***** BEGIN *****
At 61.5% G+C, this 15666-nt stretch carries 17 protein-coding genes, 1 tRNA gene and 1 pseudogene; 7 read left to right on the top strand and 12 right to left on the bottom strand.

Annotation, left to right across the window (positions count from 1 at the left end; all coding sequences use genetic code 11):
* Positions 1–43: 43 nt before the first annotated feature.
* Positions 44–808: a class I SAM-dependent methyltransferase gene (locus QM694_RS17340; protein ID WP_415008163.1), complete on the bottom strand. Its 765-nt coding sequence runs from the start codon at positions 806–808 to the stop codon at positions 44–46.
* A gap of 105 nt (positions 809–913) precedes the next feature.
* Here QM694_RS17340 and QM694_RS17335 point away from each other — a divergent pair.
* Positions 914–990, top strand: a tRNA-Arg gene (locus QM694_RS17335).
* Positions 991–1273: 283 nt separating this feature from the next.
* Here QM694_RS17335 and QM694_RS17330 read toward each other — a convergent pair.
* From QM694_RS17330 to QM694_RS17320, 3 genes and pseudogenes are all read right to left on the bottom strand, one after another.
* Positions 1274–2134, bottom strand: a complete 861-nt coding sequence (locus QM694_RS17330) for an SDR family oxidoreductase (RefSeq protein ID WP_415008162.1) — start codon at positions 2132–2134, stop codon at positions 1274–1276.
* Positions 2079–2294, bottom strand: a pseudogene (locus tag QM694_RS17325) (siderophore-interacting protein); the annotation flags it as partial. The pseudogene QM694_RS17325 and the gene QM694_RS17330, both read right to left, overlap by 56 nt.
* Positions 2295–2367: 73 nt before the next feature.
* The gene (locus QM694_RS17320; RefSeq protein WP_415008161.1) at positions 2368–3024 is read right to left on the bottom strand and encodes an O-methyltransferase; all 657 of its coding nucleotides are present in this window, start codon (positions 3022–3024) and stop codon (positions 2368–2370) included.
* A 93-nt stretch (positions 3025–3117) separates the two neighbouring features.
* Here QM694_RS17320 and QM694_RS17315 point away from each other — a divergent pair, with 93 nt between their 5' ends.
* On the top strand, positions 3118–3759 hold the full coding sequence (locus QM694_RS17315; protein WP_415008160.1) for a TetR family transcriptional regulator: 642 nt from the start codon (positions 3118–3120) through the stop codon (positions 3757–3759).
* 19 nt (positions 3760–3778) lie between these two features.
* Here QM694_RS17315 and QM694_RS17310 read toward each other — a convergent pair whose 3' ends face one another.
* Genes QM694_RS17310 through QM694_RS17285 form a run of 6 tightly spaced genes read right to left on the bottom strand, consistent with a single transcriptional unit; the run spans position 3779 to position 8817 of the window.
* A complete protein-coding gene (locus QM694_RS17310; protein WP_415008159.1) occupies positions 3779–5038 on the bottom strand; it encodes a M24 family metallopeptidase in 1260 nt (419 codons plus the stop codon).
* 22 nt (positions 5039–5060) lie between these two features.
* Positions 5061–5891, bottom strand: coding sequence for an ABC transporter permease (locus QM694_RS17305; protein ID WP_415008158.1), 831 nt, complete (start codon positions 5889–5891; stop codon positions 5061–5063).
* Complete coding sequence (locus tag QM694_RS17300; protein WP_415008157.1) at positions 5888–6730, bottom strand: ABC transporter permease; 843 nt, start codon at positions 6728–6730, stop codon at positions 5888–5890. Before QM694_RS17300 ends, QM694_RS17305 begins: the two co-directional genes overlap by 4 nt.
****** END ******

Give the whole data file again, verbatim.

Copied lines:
At 61.5% G+C, this 15666-nt stretch carries 17 protein-coding genes, 1 tRNA gene and 1 pseudogene; 7 read left to right on the top strand and 12 right to left on the bottom strand.

Annotation, left to right across the window (positions count from 1 at the left end; all coding sequences use genetic code 11):
* Positions 1–43: 43 nt before the first annotated feature.
* Positions 44–808: a class I SAM-dependent methyltransferase gene (locus QM694_RS17340; protein ID WP_415008163.1), complete on the bottom strand. Its 765-nt coding sequence runs from the start codon at positions 806–808 to the stop codon at positions 44–46.
* A gap of 105 nt (positions 809–913) precedes the next feature.
* Here QM694_RS17340 and QM694_RS17335 point away from each other — a divergent pair.
* Positions 914–990, top strand: a tRNA-Arg gene (locus QM694_RS17335).
* Positions 991–1273: 283 nt separating this feature from the next.
* Here QM694_RS17335 and QM694_RS17330 read toward each other — a convergent pair.
* From QM694_RS17330 to QM694_RS17320, 3 genes and pseudogenes are all read right to left on the bottom strand, one after another.
* Positions 1274–2134, bottom strand: a complete 861-nt coding sequence (locus QM694_RS17330) for an SDR family oxidoreductase (RefSeq protein ID WP_415008162.1) — start codon at positions 2132–2134, stop codon at positions 1274–1276.
* Positions 2079–2294, bottom strand: a pseudogene (locus tag QM694_RS17325) (siderophore-interacting protein); the annotation flags it as partial. The pseudogene QM694_RS17325 and the gene QM694_RS17330, both read right to left, overlap by 56 nt.
* Positions 2295–2367: 73 nt before the next feature.
* The gene (locus QM694_RS17320; RefSeq protein WP_415008161.1) at positions 2368–3024 is read right to left on the bottom strand and encodes an O-methyltransferase; all 657 of its coding nucleotides are present in this window, start codon (positions 3022–3024) and stop codon (positions 2368–2370) included.
* A 93-nt stretch (positions 3025–3117) separates the two neighbouring features.
* Here QM694_RS17320 and QM694_RS17315 point away from each other — a divergent pair, with 93 nt between their 5' ends.
* On the top strand, positions 3118–3759 hold the full coding sequence (locus QM694_RS17315; protein WP_415008160.1) for a TetR family transcriptional regulator: 642 nt from the start codon (positions 3118–3120) through the stop codon (positions 3757–3759).
* 19 nt (positions 3760–3778) lie between these two features.
* Here QM694_RS17315 and QM694_RS17310 read toward each other — a convergent pair whose 3' ends face one another.
* Genes QM694_RS17310 through QM694_RS17285 form a run of 6 tightly spaced genes read right to left on the bottom strand, consistent with a single transcriptional unit; the run spans position 3779 to position 8817 of the window.
* A complete protein-coding gene (locus QM694_RS17310; protein WP_415008159.1) occupies positions 3779–5038 on the bottom strand; it encodes a M24 family metallopeptidase in 1260 nt (419 codons plus the stop codon).
* 22 nt (positions 5039–5060) lie between these two features.
* Positions 5061–5891, bottom strand: coding sequence for an ABC transporter permease (locus QM694_RS17305; protein ID WP_415008158.1), 831 nt, complete (start codon positions 5889–5891; stop codon positions 5061–5063).
* Complete coding sequence (locus tag QM694_RS17300; protein WP_415008157.1) at positions 5888–6730, bottom strand: ABC transporter permease; 843 nt, start codon at positions 6728–6730, stop codon at positions 5888–5890. Before QM694_RS17300 ends, QM694_RS17305 begins: the two co-directional genes overlap by 4 nt.